Interview Preparations: What Employers Want

Interviews are like mind games because while you’re in the interview hot seat anticipating what the interviewer wants, he or she is also watching and studying you – looking to pick up clues to enable them have a somewhat better picture of the real you. In this article, I will be sharing some tips that I believe will build your confidence in future interviews and ultimately increase the chances of you landing that coveted job.

Conduct basic interview research

To prepare for an interview, find out as much information as you can before-hand. If you can, call the person who scheduled your interview to find out who you be talking to, if you will meet the manager you’d work for, etc. Find out if there is a preferred dress code and make the effort to dress even better than required, a lot of interview candidates lose out on job positions they are qualified for because their appearance wasn’t up to par. Get directions to the interview location and make plans to set out early, keep a phone number to call if you get held up on your way. If you arrive late and stressed, the interview will not go well. Also, if you don’t have a detailed job description, ask for one, that’s a five-minute phone call.

This is really not for the employer but for you, as it helps you find out information which could prove valuable to your performance at the interview.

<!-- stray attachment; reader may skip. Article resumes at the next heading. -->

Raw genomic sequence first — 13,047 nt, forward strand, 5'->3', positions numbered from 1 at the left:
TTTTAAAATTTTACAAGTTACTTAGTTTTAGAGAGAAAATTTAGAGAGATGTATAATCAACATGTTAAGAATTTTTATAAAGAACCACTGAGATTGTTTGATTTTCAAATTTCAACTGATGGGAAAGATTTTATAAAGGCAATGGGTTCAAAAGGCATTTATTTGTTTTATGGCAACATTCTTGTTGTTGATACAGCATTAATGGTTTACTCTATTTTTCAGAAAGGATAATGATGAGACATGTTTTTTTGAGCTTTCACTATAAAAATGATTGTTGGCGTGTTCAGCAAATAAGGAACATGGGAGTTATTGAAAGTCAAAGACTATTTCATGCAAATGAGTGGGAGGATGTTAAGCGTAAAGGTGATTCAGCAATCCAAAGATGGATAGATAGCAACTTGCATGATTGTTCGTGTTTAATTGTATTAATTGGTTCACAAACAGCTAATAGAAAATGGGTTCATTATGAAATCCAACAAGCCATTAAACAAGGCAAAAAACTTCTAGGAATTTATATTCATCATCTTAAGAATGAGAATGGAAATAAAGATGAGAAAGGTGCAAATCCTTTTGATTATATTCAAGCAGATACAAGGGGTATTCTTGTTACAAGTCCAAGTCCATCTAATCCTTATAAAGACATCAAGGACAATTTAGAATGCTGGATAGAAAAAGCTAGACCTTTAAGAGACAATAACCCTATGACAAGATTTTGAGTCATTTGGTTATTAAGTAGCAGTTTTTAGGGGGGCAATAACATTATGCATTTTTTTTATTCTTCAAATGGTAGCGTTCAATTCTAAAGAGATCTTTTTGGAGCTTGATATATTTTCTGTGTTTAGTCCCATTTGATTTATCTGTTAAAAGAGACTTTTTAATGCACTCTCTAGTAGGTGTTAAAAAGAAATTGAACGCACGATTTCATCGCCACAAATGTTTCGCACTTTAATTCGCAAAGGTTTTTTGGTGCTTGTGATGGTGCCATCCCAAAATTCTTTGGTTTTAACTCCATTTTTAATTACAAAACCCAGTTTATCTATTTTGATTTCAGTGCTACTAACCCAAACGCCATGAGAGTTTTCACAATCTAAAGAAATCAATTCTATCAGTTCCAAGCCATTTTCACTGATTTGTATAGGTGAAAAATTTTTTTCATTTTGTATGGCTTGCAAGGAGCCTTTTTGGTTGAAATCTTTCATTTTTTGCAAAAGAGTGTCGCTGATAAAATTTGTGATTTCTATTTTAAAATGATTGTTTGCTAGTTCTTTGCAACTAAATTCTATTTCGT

Learn about the company online

Do some fast research which will give you something to talk about in addition to the job description. Go to the employer’s website, or Google information such as:

• How big is the company in terms of annual sales or employees?
• What does the company say about its products or services?
• What recent news (such as a new product, a press release, an interview with the CEO) can you discuss?
• If the company is public, the boilerplate at the bottom of its press releases will tell you a lot.

Basic research should take you about an hour. Employers want to know that you cared enough to want to research on and find out more about your potentially new office, so ensure you’ve done some homework before the interview.

Listen and answer well

Preparing for an interview ahead of time is really important. By all means, spend time looking at what kinds of questions might be asked and how to handle them and practice, practice, practice.   But when it comes to the interview itself, listen carefully in the moment and answer the actual questions asked. There are people who’ve come to interviews so overly prepared with memorized answers that might no match the exact question asked.

So listen to the whole question and respond naturally. Trust yourself and find your own words. Be conversational. It will help you connect with the interviewer, which is what you want to do.

Be Confident

First off, work on your body language, ensure you’re not slouching? Be relaxed in your chair but do not slouch. Sit up straight, looking professional and yet as natural as possible. Also, be aware of any fidgets or extraneous body movements (tapping your finger or foot, clicking a pen) that can distract the interviewer from your words.

Smile! Never forget to add a warm smile as you speak, again in a natural way. Grinning wildly throughout is only good if you’re applying for a job as a smiley face and if you’re nervous, don’t assume that’s a negative. Job candidates are expected to be nervous. Just practice a lot beforehand, be yourself during the interview, and remember to meet the interviewer’s eyes with that warm smile. Most likely you’ll begin to relax – at least enough to do your best.

 

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